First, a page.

Joss WHedon by Cliff Chiang

Why the Issues People Have With Joss Whedon Are Unfounded (Part 3 of 3)

So, a quick recap: The Daily Dot has an article citing 17 reasons to love Joss Whedon (which I didn’t bother reading because I’m sure I already have more reasons to love him) and also 3 reasons  not to love him. I’ve covered the first 2— racism and *gasp!* sexism —in previous posts and will be now discussing the final part: that he’s a better writer than a director.

To claim that Whedon is not as good a director as he is a writer is complete and utter… truth. It’s true, Joss Whedon is a better writer than he is a director. He hardly ever directs what he doesn’t write (though his two episodes of The Office were awesome as was his one episode of Glee) and generally prefers to have as much creative input on his projects at the script level. He even got involved with rewrites for Captain America and directed the Tessarect stinger for Thor prior to/while settling into the writer/director chair for The Avengers.

In fact, there’s even this little thing I’d like to refer to as the “Mess with Whedon Curse.” Between the failed 1992 Buffy movie, 1997’s Alien Resurrection and 2006’s X-Men 3, I’ve come to believe that messing with Whedon’s script/ideas can bring about no good. But that’s just me being superstitious and it could all be coincidence. Kinda like how those dude’s who dug up King Tut’s grave all *coincidentally* fell ill/died. #justsaying.

If you were to go through every single episode (marathon excuse!) of Buffy, Angel, Dollhouse and Firefly, you’d see that he almost never directs an episode written by someone else. In fact, I only recall the Angel episode Untouched being directed by him despite having been written by Mere Smith—but do feel free to chime in if I’ve missed out on any other episode.

So why, you must be wondering (let’s just pretend you care), am I getting all uptight about something that I actually agree with. Simple: the fact that the article suggests that his directing is not just inferior to his writing but outright bad.

Of all the citations, the one that really gets to me is Wally Pfister‘s statement regarding The Avengers:

I thought The Avengers was an appalling film… They’d shoot from some odd angle and I’d think, why is the camera there? Oh, I see, because they spent half a million on the set and they have to show it off. It took me completely out of the movie. I was driven bonkers by that illogical form of storytelling.

Yeah, fantastic… except I find it difficult to take seriously the comments of one of the people responsible for bringing us this:

In the Cut, Part I: Shots in the Dark (Knight) from Jim Emerson on Vimeo.

Yes, yes—I know I’m gonna get a lot of flak for hating on The Dark Knight which is like supposed to be the Holy Grail of Batman flicks, but I’m sorry, I just don’t think the movie is great. In fact, I’m not sorry because I love the Batman a little too much to pretend that the Nolan trilogy is anything more than an only-decent portrayal of the caped crusader. But that’s another blog for another day.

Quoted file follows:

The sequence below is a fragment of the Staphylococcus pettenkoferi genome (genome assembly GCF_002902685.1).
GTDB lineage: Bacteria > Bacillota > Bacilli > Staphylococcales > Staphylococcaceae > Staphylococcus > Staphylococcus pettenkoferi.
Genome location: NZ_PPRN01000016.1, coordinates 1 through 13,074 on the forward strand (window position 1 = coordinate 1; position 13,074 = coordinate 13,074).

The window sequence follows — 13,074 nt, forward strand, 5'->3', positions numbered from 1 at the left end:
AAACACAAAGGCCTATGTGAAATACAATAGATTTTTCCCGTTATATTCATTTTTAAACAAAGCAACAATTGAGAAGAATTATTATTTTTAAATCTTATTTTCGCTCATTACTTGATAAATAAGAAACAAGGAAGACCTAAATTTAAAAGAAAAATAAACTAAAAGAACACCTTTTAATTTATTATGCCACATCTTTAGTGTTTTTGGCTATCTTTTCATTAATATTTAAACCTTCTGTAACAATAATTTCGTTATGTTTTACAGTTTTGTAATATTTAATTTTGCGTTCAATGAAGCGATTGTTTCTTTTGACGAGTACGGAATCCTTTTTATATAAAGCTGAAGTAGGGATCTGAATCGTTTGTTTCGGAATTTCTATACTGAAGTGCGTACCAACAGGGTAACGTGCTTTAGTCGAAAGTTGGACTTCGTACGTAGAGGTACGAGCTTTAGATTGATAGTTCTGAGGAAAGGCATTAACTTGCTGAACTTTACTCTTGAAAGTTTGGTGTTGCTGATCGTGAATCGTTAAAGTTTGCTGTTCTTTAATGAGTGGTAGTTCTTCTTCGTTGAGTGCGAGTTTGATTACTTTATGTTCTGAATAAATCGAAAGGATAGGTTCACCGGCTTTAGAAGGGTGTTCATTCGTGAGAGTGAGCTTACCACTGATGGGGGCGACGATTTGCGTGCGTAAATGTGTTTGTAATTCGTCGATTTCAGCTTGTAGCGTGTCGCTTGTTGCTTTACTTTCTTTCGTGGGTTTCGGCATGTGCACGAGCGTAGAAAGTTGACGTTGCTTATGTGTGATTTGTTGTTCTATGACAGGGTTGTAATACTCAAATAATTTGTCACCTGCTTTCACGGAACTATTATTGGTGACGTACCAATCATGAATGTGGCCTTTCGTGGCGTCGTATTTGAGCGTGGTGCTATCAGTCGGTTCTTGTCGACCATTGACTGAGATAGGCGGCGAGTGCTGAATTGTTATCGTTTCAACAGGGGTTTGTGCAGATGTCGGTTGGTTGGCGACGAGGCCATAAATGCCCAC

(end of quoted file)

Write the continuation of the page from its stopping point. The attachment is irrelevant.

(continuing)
Back on topic—aside from Pfister’s arbitrary comment, the aforementioned article also cites Whedon’s supposed inability to direct action/fight sequences as evidenced in Buffy. This is actually not wrong. However, not being able to direct fights doesn’t make you a bad director. It just doesn’t make you a very good action director. Also, as anyone who remembers the finalé of Buffy would have noticed, the series never really had the budget necessary for the kind of kick-ass action we should have gotten from a supernatural/action genre show.

In fact, lacklustre action aside, there is sufficient evidence as to Whedon being a more than capable director. Just about anyone would be able to recall a fair number of episodes with amazing direction but I’ll just play favourites and cite what I consider to be the best Buffy episode as an example: the season 4 finalé Restless, in which the Scooby Gang are trapped in a shared dream as they’re hunted by a primeval being. On top of beautifully capturing the essence of the first four seasons and the growth of the characters over the years (with cool cameos to boot) the episode also offered a glimpse into the future of the show while maintaining a disconcertingly haunting atmosphere.

In addition to Restless, season 4’s Hush, season 5’s The Body and season 6’s musical, Once More,with Feeling, all contribute to displaying Whedon’s skill and versatility as a director. And as for anyone who may have had qualms about his capabilities as an action director, The Avengers should be enough to ease your concerns.

Unless you’re Wally Pfister.

And on that topic, Whedon actually responded to Pfister’s comments, stating “I’m sorry to hear it, I’m a fan,” and in doing so proved that he had more class than all of Time Warner put together.

Parts 1 and 2
Part 1 discusses the perceived racism in Whedon’s work.
Part 2 discusses the perceived sexism in Whedon’s work.

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